• ⁴ Centers for Disease Control. (2021). CDC - How Much Sleep Do I Need? - Sleep and Sleep Disorders. Retrieved 21 April 2021, from
  • ⁵ National Safety Council. (2021). Fatigue: Research - National Safety Council. Retrieved 21 April 2021, from
  • ⁶ Reichert, C. F., Maire, M., Schmidt, C., & Cajochen, C. (2016). Sleep-Wake Regulation and Its Impact on Working Memory Performance: The Role of Adenosine. Biology, 5(1), 11.
  • ⁷ Burke, M., Markwald, R. R., McHill, A. W., Chinoy, E., D., Snider, J. A., Bessman, S. C.,  Jung, C. M., O’Neill, J. S., and Wrigh, K. P. (2015). Effects of caffeine on the human circadian clock in vivo and in vitro, Science Translational Medicine, 7(305), 305-314.
  • ⁸ Lovallo, W. R., Whitsett, T. L., al'Absi, M., Sung, B. H., Vincent, A. S., & Wilson, M. F. (2005). Caffeine stimulation of cortisol secretion across the waking hours in relation to caffeine intake levels. Psychosomatic medicine, 67(5), 734–739.
  • ⁹ Morgan, E., Schumm, L. P., McClintock, M., Waite, L., & Lauderdale, D. S. (2017). Sleep Characteristics and Daytime Cortisol Levels in Older Adults. Sleep, 40(5), zsx043.
  • ¹⁰ Lara, B., Ruiz-Moreno, C., Salinero, J. J., & Del Coso, J. (2019). Time course of tolerance to the performance benefits of caffeine. PloS one, 14(1), e0210275.
  • ¹¹ Cropley, M., Banks, A. P., & Boyle, J. (2015). The Effects of Rhodiola rosea L. Extract on Anxiety, Stress, Cognition and Other Mood Symptoms. Phytotherapy research : PTR, 29(12), 1934–1939.
  • ¹² Punja, S., Shamseer, L., Olson, K., & Vohra, S. (2014). Rhodiola rosea for mental and physical fatigue in nursing students: a randomized controlled trial. PloS one, 9(9), e108416.
  • ¹³ Arring, N. M., Millstine, D., Marks, L. A., & Nail, L. M. (2018). Ginseng as a Treatment for Fatigue: A Systematic Review. Journal of alternative and complementary medicine (New York, N.Y.), 24(7), 624–633.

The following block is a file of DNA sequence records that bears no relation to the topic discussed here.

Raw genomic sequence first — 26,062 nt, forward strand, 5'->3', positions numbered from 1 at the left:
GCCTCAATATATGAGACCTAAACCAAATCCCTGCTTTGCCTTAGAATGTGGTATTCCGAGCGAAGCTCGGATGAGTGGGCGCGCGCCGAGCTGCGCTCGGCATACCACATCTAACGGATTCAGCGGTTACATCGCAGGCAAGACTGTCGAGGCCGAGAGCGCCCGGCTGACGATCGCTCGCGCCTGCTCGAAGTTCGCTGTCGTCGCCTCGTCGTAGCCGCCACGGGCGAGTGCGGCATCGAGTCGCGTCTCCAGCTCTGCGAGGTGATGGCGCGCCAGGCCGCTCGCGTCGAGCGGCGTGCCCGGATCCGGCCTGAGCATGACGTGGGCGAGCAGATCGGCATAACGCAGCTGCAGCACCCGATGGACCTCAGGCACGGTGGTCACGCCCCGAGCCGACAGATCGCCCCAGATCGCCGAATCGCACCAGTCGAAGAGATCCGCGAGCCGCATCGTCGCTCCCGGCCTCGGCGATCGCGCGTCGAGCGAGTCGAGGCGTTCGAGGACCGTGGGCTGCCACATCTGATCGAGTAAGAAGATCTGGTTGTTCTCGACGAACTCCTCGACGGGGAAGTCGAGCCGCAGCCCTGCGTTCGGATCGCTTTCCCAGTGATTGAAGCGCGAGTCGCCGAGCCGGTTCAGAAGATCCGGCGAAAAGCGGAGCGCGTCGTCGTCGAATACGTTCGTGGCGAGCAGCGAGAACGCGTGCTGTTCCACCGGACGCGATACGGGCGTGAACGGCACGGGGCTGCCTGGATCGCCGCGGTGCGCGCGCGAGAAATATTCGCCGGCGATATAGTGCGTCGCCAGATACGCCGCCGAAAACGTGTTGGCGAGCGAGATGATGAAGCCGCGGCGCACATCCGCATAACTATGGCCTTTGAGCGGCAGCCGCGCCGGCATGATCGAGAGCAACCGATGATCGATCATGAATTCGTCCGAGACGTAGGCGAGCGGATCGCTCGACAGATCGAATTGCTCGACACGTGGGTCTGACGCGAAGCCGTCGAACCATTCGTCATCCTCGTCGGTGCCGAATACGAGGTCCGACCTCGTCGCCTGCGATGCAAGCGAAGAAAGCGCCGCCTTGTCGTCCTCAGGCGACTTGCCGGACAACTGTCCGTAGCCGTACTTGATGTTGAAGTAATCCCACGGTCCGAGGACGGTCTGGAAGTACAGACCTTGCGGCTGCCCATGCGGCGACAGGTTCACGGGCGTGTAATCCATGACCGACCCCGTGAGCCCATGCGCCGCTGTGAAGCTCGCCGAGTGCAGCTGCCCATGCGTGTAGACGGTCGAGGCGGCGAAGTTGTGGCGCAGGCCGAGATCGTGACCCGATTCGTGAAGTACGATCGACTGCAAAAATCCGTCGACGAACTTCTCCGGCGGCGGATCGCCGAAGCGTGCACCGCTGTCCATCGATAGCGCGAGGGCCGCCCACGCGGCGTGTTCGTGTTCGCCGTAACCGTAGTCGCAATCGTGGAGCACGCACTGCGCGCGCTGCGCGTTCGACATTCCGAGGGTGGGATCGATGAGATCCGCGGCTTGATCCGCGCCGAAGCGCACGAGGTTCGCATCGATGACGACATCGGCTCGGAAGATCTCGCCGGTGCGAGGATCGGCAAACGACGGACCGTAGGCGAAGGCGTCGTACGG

• ¹⁴ Sowndhararajan, K., Deepa, P., Kim, M., Park, S. J., & Kim, S. (2018). An overview of neuroprotective and cognitive enhancement properties of lignans from Schisandra chinensis. Biomedicine & pharmacotherapy = Biomedecine & pharmacotherapie, 97, 958–968.
  • ¹⁵ Nowak, A., Zakłos-Szyda, M., Błasiak, J., Nowak, A., Zhang, Z., & Zhang, B. (2019). Potential of Schisandra chinensis (Turcz.) Baill. in Human Health and Nutrition: A Review of Current Knowledge and Therapeutic Perspectives. Nutrients, 11(2), 333.
  • ¹⁶ Uysal, N., Kizildag, S., Yuce, Z., Guvendi, G., Kandis, S., Koc, B., Karakilic, A., Camsari, U. M., & Ates, M. (2019). Timeline (Bioavailability) of Magnesium Compounds in Hours: Which Magnesium Compound Works Best?. Biological trace element research, 187(1), 128–136.
  • ¹⁷ LPI. (2021). Magnesium. Retrieved 21 April 2021, from
ᶧThese statements have not been evaluated by the food and drug administration (FDA). These products are not intended to diagnose, treat, cure or prevent any disease.

Product FAQ

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Can I pre-mix NutraMedix drops?

You may premix up to 48 hours in advance.

How many drops are in a bottle?

There are 600 drops in each 1oz bottle and 1200 drops in each 2oz bottle of our liquid products.

My child is taking NutraMedix products. Is the dosing different for a child?

The recommended doses for NutraMedix products are intended for an average size adult that weighs between 120-170 pounds. For children 4 and older, for every 30 pounds, a fourth of the dose is recommended.

Are NutraMedix products compatible?

All NutraMedix products are compatible with one another.

Are NutraMedix products free of yeast and mold?

Yes. All NutraMedix products are thoroughly tested to ensure this.